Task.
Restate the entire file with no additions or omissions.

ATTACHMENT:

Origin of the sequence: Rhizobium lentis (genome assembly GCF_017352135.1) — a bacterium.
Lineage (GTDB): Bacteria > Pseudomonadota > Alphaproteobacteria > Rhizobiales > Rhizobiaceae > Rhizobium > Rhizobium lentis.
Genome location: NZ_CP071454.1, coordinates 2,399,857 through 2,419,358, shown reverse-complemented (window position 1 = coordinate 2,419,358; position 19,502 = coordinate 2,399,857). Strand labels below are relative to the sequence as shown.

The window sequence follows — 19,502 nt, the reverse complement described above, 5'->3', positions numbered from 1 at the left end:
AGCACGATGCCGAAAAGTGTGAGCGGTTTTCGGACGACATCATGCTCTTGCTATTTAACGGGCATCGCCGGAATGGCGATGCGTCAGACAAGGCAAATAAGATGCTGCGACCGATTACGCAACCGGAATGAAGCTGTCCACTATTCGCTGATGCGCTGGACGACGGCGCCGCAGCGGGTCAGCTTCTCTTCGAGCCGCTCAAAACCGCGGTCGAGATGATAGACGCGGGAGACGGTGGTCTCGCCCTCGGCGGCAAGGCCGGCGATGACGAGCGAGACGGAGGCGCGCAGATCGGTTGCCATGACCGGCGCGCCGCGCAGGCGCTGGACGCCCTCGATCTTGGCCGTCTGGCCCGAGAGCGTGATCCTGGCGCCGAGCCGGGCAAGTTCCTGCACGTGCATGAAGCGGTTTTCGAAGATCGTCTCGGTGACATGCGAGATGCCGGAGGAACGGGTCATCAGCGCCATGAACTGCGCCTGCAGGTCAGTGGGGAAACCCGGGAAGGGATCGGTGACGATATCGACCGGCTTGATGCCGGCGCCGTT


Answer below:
Origin of the sequence: Rhizobium lentis (genome assembly GCF_017352135.1) — a bacterium.
Lineage (GTDB): Bacteria > Pseudomonadota > Alphaproteobacteria > Rhizobiales > Rhizobiaceae > Rhizobium > Rhizobium lentis.
Genome location: NZ_CP071454.1, coordinates 2,399,857 through 2,419,358, shown reverse-complemented (window position 1 = coordinate 2,419,358; position 19,502 = coordinate 2,399,857). Strand labels below are relative to the sequence as shown.

The window sequence follows — 19,502 nt, the reverse complement described above, 5'->3', positions numbered from 1 at the left end:
AGCACGATGCCGAAAAGTGTGAGCGGTTTTCGGACGACATCATGCTCTTGCTATTTAACGGGCATCGCCGGAATGGCGATGCGTCAGACAAGGCAAATAAGATGCTGCGACCGATTACGCAACCGGAATGAAGCTGTCCACTATTCGCTGATGCGCTGGACGACGGCGCCGCAGCGGGTCAGCTTCTCTTCGAGCCGCTCAAAACCGCGGTCGAGATGATAGACGCGGGAGACGGTGGTCTCGCCCTCGGCGGCAAGGCCGGCGATGACGAGCGAGACGGAGGCGCGCAGATCGGTTGCCATGACCGGCGCGCCGCGCAGGCGCTGGACGCCCTCGATCTTGGCCGTCTGGCCCGAGAGCGTGATCCTGGCGCCGAGCCGGGCAAGTTCCTGCACGTGCATGAAGCGGTTTTCGAAGATCGTCTCGGTGACATGCGAGATGCCGGAGGAACGGGTCATCAGCGCCATGAACTGCGCCTGCAGGTCAGTGGGGAAACCCGGGAAGGGATCGGTGACGATATCGACCGGCTTGATGCCGGCGCCGTT